Salvation Army Summer Youth Programs Make for Happy Campers
“Summer afternoon -- to me those have always been the two most beautiful words in the English language,” British author Henry James once wrote. More than 100 years after that sentiment was penned, kids of all ages across the metro and beyond couldn’t agree more. Here’s a snapshot of what’s happening in The Salvation Army’s summertime youth programs.
Western Plains Camp
This summer is the first time the new Western Plains Camp in South Sioux City is fully operational, opening for seven weeks of divisional camps and hosting kids from the Omaha metro, as well as from across greater Nebraska and Iowa.
Salvation Army Western Divisional leaders recently held a press conference on the grounds of the camp to unveil the four newly renovated sleeping cabins, a new meeting and events space, the refurbished swimming pool, an archery range and other building projects – including a 15-room lodge, a nurse’s station and a boathouse – that are underway as part of the $10.8 million capital campaign to modernize the camp’s facilities.
“This refreshed, updated, revitalized Western Plains Camp will ultimately enhance the quality of life for people all around the area,” said Maj. Poppy Thompson at the June 15 event. “We are grateful that just three years after our beloved Gene Eppley Camp was lost to the flood, and during a pandemic and all that that has entailed, we have a beautiful new camp, and we are seeing new life, new activities and new memories rising up in it.”
First-time camper Brooklyn, 10, of Lincoln, enjoyed dance, cheerleading, hiking, swimming and sleeping in the brand-new bunkhouse during her week at Junior Sports Camp.
“I like camp because you meet a lot of new people, you do a lot of fun things, and you do a lot of new things,” she said. “You have fun overall.”
Brooklyn’s new friends, Hannah, age 6, of Boone, Iowa, and Maria, age 9, of Lincoln, agree.
“I never went in a pool by myself before,” said Hannah. “And now I can even go into the middle.”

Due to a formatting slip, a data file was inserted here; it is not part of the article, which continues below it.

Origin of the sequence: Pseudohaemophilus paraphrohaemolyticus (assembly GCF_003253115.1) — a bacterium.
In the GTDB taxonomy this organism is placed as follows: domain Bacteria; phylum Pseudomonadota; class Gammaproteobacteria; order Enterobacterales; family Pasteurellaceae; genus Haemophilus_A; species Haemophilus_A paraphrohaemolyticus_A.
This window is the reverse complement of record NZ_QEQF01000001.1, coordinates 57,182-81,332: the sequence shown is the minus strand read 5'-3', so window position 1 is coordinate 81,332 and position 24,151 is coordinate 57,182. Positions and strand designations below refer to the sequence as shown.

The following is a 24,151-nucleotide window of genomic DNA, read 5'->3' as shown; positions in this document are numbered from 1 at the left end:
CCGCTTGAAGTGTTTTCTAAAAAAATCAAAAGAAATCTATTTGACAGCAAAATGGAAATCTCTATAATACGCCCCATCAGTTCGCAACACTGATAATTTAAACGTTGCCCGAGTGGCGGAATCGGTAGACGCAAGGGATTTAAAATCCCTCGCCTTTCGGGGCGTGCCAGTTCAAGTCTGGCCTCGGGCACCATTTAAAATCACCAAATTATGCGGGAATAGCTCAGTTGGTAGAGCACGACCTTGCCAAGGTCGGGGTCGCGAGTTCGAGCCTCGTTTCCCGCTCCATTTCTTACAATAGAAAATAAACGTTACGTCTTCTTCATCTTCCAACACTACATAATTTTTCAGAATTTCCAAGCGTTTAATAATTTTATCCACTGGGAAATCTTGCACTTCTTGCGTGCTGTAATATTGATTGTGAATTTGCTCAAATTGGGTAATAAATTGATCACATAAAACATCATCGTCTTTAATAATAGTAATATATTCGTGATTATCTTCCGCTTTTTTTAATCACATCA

“My favorite thing about camp is doing cannonballs in the pool,” added Maria. “Well, that, and sleeping in a bunk bed.”
Camp Kroc and “The Sal” Summer Camp
In Omaha, dozens of kids are also enjoying summer day camp at The Salvation Army Ray and Joan Kroc Community Center’s Camp Kroc and The Sal’s summer camp at North Corps.
At Camp Kroc each week, 70 kids ages 6-13 are engaged in art and science projects, library and park visits, sports and activities like making homemade ice cream, plus swimming and field trips to places like the zipline and ropes course at Mahoney State park.
“It’s beautiful to watch the kids develop their social skills as they interact with one another,” said Capt. Carolina Yanez of the Kroc Center. “They are truly enjoying their time together.”
At North Corps, Lts. Johnny Miller and Marsha Williams Miller are introducing their 20 campers to brand-new experiences, from making fun, healthy foods like banana pudding with fruit to constructing and learning how to fly their own kites.
“We are doing some of the traditional activities that kids expect from summer camp, like swimming and sports, but we are also being intentional about integrating as many new, hands-on experiences as possible,” said. Lt. Marsha.
No matter what activities they are engaged in, campers from South Sioux City to Omaha agree with Brooklyn’s assessment of summer camp. “I love it all,” she said. “I think camp is perfect.”